perdence in a boy like he ! I wanted to box
his ears for him!"
"And why didn't you ?"
"I would, sir, if he hadn't doged!" was
her honest answer.
The solemn boy looked up. His serious
cast of countenance was gone like a flash,
and he grinned with delight as he saw how
the witness had wound herself up. She saw
her mistake and stammered :
"I—I—didn't—that is—I didn't—"
"You may go home, and I'll see to this
boy," replied the court, and she went out rub
bing her shoulder where the apple had struck
When she had departed he looked down on
the boy and said :
"Young man, how mariy old women do
you intend to murder this season ?"
"Nun !" was the brief reply.
"Why did you try to murder this one?"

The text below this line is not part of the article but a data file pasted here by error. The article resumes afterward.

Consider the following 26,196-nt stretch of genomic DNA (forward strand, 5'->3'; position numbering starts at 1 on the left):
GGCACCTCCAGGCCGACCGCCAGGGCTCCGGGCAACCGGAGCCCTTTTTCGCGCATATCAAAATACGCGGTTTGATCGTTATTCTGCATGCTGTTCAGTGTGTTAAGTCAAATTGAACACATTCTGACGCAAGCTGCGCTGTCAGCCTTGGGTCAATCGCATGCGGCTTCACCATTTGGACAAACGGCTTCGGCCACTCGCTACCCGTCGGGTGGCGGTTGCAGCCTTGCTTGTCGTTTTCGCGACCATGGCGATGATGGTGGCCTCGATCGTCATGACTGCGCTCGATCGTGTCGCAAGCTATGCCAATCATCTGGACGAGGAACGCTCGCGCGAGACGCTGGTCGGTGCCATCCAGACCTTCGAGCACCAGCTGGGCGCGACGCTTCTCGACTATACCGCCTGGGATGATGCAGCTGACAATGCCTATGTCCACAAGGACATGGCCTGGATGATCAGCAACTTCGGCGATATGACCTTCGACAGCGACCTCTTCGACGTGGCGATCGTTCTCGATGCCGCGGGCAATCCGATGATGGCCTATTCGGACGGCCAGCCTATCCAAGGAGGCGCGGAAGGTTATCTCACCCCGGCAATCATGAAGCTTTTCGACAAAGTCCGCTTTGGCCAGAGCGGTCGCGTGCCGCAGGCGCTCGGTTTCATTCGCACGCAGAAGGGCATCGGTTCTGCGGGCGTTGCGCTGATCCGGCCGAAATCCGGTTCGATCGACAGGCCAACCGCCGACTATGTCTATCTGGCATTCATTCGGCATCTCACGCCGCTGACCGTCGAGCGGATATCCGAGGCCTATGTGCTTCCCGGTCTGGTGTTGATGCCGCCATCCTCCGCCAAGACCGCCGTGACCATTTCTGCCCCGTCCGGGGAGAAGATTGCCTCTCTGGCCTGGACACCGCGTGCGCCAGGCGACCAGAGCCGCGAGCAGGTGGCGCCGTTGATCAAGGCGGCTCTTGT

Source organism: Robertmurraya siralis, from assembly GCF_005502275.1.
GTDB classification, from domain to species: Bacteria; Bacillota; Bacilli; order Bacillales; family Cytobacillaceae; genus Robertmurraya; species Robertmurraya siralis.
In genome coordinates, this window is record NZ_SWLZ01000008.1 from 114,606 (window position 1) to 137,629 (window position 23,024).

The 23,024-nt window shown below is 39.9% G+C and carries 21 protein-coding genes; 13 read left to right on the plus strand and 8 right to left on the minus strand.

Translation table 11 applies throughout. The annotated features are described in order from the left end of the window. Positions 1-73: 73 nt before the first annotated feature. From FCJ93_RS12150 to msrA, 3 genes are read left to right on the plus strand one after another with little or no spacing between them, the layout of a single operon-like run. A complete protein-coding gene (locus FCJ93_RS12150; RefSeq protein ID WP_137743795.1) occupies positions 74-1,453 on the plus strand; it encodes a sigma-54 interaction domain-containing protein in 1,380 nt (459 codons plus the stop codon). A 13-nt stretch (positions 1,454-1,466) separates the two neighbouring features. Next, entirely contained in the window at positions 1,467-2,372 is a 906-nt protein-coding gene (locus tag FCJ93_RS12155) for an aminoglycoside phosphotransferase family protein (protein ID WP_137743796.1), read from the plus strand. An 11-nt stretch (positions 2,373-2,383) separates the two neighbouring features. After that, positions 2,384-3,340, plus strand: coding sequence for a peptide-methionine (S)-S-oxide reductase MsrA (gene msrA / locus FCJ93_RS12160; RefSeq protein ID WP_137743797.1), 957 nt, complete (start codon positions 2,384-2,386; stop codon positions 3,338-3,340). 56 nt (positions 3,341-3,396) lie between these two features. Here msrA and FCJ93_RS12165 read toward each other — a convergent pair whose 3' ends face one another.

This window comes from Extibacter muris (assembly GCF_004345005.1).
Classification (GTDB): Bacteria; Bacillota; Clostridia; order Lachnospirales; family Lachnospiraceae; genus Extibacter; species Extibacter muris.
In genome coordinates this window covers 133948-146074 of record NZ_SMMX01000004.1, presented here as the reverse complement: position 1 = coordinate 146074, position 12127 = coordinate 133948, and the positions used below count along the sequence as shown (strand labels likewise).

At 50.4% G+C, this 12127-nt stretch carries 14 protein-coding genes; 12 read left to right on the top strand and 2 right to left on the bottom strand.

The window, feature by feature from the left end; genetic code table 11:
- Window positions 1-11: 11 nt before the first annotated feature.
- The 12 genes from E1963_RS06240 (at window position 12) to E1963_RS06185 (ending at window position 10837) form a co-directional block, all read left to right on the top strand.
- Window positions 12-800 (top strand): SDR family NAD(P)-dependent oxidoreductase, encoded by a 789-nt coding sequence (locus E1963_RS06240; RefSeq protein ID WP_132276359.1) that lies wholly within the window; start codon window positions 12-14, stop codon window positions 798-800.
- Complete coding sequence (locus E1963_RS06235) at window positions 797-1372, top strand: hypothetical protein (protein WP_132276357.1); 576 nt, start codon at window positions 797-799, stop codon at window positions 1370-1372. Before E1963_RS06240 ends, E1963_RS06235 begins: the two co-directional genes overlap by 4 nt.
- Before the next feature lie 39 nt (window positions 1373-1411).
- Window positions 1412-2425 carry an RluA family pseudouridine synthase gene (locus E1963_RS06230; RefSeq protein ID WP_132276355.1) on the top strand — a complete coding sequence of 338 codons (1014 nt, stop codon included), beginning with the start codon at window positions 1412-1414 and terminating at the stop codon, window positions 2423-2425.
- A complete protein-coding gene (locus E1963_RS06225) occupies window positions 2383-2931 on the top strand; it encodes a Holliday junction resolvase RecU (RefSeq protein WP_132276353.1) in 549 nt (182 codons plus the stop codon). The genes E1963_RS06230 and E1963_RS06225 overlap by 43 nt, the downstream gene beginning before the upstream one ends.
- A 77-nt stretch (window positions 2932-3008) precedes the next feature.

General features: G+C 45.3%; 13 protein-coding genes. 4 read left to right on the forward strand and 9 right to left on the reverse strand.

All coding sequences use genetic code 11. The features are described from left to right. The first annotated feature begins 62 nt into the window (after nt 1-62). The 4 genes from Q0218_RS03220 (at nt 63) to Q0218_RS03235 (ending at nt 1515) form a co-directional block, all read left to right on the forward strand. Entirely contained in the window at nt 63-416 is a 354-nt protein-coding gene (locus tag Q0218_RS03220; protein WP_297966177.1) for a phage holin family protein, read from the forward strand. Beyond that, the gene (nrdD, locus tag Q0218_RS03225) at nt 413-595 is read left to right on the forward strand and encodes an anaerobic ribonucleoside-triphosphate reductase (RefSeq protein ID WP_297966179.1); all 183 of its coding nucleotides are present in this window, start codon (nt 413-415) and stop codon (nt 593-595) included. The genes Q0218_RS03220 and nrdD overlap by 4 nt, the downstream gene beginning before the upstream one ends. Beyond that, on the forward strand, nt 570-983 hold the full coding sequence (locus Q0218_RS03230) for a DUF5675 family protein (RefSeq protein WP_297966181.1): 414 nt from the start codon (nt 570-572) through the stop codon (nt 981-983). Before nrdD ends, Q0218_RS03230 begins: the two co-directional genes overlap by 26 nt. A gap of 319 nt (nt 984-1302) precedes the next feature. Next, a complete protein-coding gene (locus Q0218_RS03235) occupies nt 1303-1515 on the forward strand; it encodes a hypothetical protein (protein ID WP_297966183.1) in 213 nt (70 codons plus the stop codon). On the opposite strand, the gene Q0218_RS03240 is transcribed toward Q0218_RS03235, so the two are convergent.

"She tried to box my ears, an' she was
kickin' at me when 1 throwed the apple," he
replied.
"Well, sir, the next time you are attacked
by an old woman on the public highway you
must turn and flee. If you had killed her
where would you be now ?"
"On the gallus-," was the nonchalant reply.
Now you go into the corridor with Bijah.
After court has adjourned he will take soap,
water and brushes and peel some of that dirt
< ff your hands and feet. Don't let me see
you here again."
Ex-Secbetary Boutwell's speech at the
Massachusetts Republican Renunion) on
Monday, contained this admirable advice to
the party concerning its future : "Our future
as a party is with ourselves. If we dally
with wrong, if we turn a deaf ear to the cry
of the oppressed, if we consider questions of
trade and finance, the commerce of the sea
and of the land, as of more consequence than
human rights, if we neglect to exercise all